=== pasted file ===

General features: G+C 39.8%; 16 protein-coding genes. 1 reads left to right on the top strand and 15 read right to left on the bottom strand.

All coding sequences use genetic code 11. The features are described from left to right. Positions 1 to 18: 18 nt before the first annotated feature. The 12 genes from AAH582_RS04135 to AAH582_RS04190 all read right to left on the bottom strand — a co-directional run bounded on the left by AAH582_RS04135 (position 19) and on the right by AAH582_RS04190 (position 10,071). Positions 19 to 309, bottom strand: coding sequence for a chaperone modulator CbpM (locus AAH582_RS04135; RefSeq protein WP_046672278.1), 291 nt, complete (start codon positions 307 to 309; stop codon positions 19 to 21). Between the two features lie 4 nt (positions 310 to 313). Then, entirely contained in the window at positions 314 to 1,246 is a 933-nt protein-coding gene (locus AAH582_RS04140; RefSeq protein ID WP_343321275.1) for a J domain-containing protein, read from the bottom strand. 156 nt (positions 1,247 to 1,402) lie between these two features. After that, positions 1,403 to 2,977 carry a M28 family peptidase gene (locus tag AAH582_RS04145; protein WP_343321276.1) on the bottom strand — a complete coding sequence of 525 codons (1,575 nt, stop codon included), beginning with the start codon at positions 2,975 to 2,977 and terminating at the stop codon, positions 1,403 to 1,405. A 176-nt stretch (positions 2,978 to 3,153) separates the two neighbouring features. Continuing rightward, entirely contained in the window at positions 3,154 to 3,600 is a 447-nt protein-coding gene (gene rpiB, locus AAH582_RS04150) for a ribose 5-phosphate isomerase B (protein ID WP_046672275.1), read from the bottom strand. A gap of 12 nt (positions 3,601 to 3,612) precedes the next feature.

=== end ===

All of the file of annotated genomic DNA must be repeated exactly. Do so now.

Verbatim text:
General features: G+C 39.8%; 16 protein-coding genes. 1 reads left to right on the top strand and 15 read right to left on the bottom strand.

All coding sequences use genetic code 11. The features are described from left to right. Positions 1 to 18: 18 nt before the first annotated feature. The 12 genes from AAH582_RS04135 to AAH582_RS04190 all read right to left on the bottom strand — a co-directional run bounded on the left by AAH582_RS04135 (position 19) and on the right by AAH582_RS04190 (position 10,071). Positions 19 to 309, bottom strand: coding sequence for a chaperone modulator CbpM (locus AAH582_RS04135; RefSeq protein WP_046672278.1), 291 nt, complete (start codon positions 307 to 309; stop codon positions 19 to 21). Between the two features lie 4 nt (positions 310 to 313). Then, entirely contained in the window at positions 314 to 1,246 is a 933-nt protein-coding gene (locus AAH582_RS04140; RefSeq protein ID WP_343321275.1) for a J domain-containing protein, read from the bottom strand. 156 nt (positions 1,247 to 1,402) lie between these two features. After that, positions 1,403 to 2,977 carry a M28 family peptidase gene (locus tag AAH582_RS04145; protein WP_343321276.1) on the bottom strand — a complete coding sequence of 525 codons (1,575 nt, stop codon included), beginning with the start codon at positions 2,975 to 2,977 and terminating at the stop codon, positions 1,403 to 1,405. A 176-nt stretch (positions 2,978 to 3,153) separates the two neighbouring features. Continuing rightward, entirely contained in the window at positions 3,154 to 3,600 is a 447-nt protein-coding gene (gene rpiB, locus AAH582_RS04150) for a ribose 5-phosphate isomerase B (protein ID WP_046672275.1), read from the bottom strand. A gap of 12 nt (positions 3,601 to 3,612) precedes the next feature.